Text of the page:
Family & Other Connections
Ishtar was a Babylonian and Assyrian goddess, sharing many traits and associations with the earlier Sumerian Inanna.
Daughter of Sin or Anu. Lover of Tammuz.
Information & Stories
When Ishtar became synonymous with Inanna many of the older goddess’ stories became known as stories about Ishtar, for example the famous tale of Inanna’s descent into the underworld. Another well known story is the Epic of Gilgamesh, in which Ishtar appears – although not in a favourable light.
Ishtar approaches the hero Gilgamesh, a person who is two parts god, one part man, and asks him to marry her. When Gilgamesh refuses on the basis that she has treated all her previous lovers badly, Ishtar becomes enraged and goes to complain to her father, Anu. She demands that Anu give her the Bull of Heaven so she can get revenge on Gilgamesh, and warns that if Anu refuses her she will break open the doors of the underworld and cause chaos by bringing the dead up to walk and eat amongst the living.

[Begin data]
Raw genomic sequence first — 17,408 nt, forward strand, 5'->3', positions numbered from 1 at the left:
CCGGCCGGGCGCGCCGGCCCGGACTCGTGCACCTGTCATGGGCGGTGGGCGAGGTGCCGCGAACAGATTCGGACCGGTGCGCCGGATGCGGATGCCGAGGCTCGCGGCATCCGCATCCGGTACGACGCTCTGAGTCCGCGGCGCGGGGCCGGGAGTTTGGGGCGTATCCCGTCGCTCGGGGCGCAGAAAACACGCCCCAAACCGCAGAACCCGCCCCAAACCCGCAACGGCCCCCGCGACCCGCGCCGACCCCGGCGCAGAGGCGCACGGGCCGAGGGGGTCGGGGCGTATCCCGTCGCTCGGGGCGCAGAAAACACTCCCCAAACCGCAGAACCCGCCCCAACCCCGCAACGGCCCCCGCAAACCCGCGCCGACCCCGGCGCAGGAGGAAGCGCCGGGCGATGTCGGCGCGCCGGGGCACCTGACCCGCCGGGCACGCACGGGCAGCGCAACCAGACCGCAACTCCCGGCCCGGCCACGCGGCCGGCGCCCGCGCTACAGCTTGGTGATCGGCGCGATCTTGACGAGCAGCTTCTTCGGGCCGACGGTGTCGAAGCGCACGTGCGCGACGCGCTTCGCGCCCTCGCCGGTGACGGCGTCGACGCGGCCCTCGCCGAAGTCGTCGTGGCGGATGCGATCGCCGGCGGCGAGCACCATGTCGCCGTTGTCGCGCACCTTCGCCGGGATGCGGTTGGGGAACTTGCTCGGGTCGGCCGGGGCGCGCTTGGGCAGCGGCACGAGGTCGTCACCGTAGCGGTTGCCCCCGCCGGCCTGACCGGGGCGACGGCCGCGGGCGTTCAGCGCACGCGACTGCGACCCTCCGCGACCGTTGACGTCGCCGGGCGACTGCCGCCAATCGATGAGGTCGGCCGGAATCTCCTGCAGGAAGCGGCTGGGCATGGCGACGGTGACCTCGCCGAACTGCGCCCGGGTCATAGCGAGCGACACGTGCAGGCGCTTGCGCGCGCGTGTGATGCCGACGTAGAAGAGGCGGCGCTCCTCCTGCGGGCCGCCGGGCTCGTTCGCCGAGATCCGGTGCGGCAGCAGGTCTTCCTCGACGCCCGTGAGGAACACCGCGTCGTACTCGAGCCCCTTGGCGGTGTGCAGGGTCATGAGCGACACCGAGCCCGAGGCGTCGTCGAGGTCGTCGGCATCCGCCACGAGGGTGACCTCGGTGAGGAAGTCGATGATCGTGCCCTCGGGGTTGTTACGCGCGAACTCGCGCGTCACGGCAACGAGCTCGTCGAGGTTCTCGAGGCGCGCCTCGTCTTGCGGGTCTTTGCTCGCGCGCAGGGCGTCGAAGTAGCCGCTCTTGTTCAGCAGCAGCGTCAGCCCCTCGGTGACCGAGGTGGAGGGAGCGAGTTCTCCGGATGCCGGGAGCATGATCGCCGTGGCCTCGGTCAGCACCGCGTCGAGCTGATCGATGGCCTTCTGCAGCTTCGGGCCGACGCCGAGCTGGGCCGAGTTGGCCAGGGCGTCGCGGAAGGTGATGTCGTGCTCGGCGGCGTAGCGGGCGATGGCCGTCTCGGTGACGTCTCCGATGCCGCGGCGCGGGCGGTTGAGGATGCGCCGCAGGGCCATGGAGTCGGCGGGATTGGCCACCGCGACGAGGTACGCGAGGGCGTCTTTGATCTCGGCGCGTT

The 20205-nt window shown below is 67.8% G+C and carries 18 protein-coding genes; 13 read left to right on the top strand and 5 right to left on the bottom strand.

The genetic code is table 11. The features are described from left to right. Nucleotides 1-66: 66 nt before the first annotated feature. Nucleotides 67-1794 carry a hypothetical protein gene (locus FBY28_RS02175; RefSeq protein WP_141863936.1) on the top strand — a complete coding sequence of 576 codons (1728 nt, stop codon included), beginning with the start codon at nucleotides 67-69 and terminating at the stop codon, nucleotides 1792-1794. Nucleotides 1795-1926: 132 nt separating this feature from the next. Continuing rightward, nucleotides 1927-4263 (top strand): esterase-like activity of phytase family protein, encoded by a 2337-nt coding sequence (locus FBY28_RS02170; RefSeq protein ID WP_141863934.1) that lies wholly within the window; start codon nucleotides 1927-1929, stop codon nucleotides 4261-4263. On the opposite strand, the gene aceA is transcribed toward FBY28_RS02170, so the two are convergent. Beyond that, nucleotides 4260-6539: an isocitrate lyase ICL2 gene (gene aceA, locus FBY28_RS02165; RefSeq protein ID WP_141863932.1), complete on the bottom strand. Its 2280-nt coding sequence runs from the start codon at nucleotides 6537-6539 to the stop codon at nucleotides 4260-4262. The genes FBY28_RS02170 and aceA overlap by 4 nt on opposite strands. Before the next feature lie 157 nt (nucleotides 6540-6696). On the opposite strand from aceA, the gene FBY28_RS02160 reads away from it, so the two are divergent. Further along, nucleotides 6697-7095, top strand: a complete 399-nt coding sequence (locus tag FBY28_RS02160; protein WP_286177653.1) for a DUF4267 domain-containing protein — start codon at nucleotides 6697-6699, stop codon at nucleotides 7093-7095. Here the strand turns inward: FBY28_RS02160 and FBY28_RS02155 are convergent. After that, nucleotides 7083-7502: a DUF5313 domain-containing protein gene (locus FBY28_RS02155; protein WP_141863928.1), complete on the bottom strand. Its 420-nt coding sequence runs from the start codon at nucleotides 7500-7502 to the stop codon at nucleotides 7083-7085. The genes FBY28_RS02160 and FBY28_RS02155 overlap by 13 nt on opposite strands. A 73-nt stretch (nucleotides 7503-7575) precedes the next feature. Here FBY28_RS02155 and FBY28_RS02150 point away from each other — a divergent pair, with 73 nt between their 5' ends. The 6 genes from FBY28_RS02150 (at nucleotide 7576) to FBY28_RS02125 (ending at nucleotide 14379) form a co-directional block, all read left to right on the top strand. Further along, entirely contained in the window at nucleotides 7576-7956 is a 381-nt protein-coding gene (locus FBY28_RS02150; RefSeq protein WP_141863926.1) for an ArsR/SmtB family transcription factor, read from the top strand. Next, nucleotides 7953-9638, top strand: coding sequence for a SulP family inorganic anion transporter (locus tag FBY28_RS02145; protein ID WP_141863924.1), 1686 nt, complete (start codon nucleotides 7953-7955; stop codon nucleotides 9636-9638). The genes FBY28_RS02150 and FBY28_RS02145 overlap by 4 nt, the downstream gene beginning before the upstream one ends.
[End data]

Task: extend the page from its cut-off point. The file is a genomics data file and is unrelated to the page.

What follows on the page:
Anu gives her the bull and she sends it after Gilgamesh and his friend Enkidu, but they manage to defeat it. Ishtar stands on the walls of her city and curses them before calling her people together to mourn for the Bull of Heaven.
Ishtar is associated with fertility, sex, love and war.
She was particularly worshipped at the Assyrian cities of Nineveh and Arbela.
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